February 28, 2024

The Nerve Archive

Where Government Gets Exposed

How many roads must a car drive down?

South Carolina’s murky world of tomorrow


South Carolina, like every other state, is in the business of building roads. It’s a big business: Four of the top 10 vendors for the state in 2016 were roads contractors, accounting for $175 million in spending alone. And that doesn’t reckon the opportunity cost — all of the things that don’t get funded because roads do; I may say conservation, you may say law enforcement, but either way, there’s a magnified cost.

With that much treasure on the line, planning is critical, perhaps now more than at any time since the first Model T Ford was built, in 1908.

A recent post on Of Two Minds, the blog of the urbanist and finance writer Charles Hugh Smith, addresses what he calls “The False Promise of Infrastructure Spending,” something that ought to be of as much concern to Americans anticipating what President Trump has touted as the biggest infrastructure stimulus in our history as for South Carolinians who expect to see the state Department of Transportation spend money from the recent gas-tax increase on road work.

Many Americans seem to want a massive new federal investment to fix our “crumbling infrastructure,” perhaps because this is one of the few areas, besides reviling the Trans Pacific Partnership agreement, where Trump and Hillary Clinton agreed in the late campaign. Never mind that, as one sound analyst puts it, Trump’s infrastructure plan “is almost certain to be an epic disaster of bad incentives.”

Looking to the future, Smith has some similar reservations:

A rigorous cost-benefit analysis might conclude that some aging, marginal infrastructure should be torn down rather than replaced. If self-driving vehicles will reduce vehicles on the roads significantly — and some estimates range as high as an 80 percent reduction in traffic — perhaps we should wait for this technology to mature before spending trillions of dollars on infrastructure that is about to be under-utilized.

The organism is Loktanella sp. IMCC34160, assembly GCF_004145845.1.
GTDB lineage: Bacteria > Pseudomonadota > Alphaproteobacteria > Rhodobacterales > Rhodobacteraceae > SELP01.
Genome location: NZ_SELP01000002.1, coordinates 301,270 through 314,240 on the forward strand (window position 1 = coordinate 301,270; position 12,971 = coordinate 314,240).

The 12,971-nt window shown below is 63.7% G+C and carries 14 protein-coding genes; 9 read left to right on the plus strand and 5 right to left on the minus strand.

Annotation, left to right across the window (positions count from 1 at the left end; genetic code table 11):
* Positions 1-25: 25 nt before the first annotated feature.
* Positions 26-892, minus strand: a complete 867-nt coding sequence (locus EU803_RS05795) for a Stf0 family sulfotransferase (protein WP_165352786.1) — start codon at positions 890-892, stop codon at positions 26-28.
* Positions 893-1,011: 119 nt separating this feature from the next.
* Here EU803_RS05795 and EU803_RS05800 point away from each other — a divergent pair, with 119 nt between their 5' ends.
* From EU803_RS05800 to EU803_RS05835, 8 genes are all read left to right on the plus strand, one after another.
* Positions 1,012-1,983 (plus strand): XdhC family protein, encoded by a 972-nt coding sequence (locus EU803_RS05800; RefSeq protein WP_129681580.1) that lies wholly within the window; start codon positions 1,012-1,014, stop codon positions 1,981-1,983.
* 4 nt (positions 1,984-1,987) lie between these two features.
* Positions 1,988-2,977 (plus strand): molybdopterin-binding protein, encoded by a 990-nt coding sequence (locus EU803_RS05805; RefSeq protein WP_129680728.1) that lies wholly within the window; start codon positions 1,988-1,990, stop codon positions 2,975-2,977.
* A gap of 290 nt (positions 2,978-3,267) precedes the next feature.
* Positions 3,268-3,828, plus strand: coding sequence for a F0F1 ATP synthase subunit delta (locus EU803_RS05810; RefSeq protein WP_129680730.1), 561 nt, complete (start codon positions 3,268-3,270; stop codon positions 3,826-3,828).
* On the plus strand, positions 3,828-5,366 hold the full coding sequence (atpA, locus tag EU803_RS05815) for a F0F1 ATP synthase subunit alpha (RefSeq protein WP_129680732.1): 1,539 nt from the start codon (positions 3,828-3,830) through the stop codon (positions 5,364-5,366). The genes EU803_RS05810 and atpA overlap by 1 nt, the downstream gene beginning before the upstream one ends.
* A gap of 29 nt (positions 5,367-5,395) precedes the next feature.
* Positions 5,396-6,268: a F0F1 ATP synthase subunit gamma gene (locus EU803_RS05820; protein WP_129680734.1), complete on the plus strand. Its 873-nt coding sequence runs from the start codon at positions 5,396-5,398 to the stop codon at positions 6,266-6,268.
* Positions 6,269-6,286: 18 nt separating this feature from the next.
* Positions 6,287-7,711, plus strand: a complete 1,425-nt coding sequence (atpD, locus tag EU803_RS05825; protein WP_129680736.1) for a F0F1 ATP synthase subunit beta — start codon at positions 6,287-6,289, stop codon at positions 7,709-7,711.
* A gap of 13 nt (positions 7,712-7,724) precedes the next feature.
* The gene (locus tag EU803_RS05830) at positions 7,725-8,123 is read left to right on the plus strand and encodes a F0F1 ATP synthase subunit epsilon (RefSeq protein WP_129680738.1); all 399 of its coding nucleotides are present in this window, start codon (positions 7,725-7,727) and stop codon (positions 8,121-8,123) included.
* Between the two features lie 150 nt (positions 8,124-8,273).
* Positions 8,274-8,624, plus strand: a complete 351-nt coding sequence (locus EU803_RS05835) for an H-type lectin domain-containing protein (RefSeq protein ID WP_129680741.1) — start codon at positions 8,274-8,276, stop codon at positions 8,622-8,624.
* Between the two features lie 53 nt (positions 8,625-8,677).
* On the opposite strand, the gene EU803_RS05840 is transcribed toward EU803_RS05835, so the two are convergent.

This is how a recent Forbes blogger, a finance researcher, framed the discussion:

Given the advanced state of driverless technologies and the amount of money being poured into the sector, there is little question — make that, no question at all — that within 10 years, driverless cars will be the norm…

There are currently about 1.4 billion cars on the road. Many of those cars, and eventually all, are going to be replaced by self-driving vehicles.

Car sharing is already growing in popularity. When getting a ride someplace is as easy and inexpensive as ordering an automated Uber, we can expect a significant percentage of people to realize car ownership is a thing of the past.

With proper maintenance, another significant expense, a road built tomorrow could be expected to have a life of 30 to 40 years. So highly expensive road construction now really ought to be looking to our anticipated needs in 2037 and beyond, which would mean at least considering whether we could need fewer roads.

The DOT, however, is planning among other things to widen roads, especially interstates.

Consider, too, that at the height of debate about the recent gas tax increase, DOT Secretary Christy Hall said that 54 percent of the roads in the state inventory are in such awful condition that they must be ripped up and rebuilt — at a cost of $8 billion. That’s a tremendous investment in an unchanging world.

This seems like something that at least ought to be on DOT’s radar, but over the course of several days, going through its communications department, we were unable to speak with or locate anyone who could tell us whether it even had considered the advent of driverless vehicles or how many cars might be on South Carolina roads in 2027, or 2037.

The South Carolina Alliance to Fix Our Roads, a group that represents the interests of roads contractors among others and lobbied for the gas-tax increase, doesn’t anticipate any big changes in road-building, says its president, Bill Ross. “I haven’t really heard any discussion, particularly in a state like South Carolina where we’re so married to our vehicles… none of the meetings I’ve been involved with and none of the national groups have been putting anything out on that.”

Some of the state’s roads inventory are rural and are said to be in need of particular attention. Driverless technology aside, not everyone is convinced that building new rural blacktop is the answer, either, especially if cost is a consideration — and when is it not?

A recent report from the National Cooperative Highway Research Program found that

… the practice of converting paved roads to unpaved is relatively widespread; recent road conversion projects were identified in 27 states. These are primarily rural, low-volume roads that were paved when asphalt and construction prices were low. Those asphalt roads have now aged well beyond their design service life, are rapidly deteriorating, and are both difficult and expensive to maintain. Instead, many local road agencies are converting these deteriorated paved roads to unpaved as a more sustainable solution.

For South Carolina, that would indeed be back to the future.


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